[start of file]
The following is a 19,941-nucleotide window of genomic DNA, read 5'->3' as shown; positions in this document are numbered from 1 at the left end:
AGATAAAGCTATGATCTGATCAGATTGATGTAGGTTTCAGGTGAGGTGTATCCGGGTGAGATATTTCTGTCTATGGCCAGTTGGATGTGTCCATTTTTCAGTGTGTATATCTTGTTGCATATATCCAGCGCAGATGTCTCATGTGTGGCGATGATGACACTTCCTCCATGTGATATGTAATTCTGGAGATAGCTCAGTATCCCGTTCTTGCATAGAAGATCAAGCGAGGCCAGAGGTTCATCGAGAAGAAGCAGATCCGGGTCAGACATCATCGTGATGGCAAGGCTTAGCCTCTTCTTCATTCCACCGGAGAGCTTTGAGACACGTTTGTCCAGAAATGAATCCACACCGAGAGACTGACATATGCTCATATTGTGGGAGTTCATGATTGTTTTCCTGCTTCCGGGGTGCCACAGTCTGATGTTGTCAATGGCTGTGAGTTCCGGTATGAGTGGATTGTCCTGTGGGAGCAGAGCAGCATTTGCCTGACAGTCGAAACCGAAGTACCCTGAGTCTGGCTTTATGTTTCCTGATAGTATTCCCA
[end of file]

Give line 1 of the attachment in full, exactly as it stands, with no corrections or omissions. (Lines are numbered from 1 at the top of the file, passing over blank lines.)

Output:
The following is a 19,941-nucleotide window of genomic DNA, read 5'->3' as shown; positions in this document are numbered from 1 at the left end: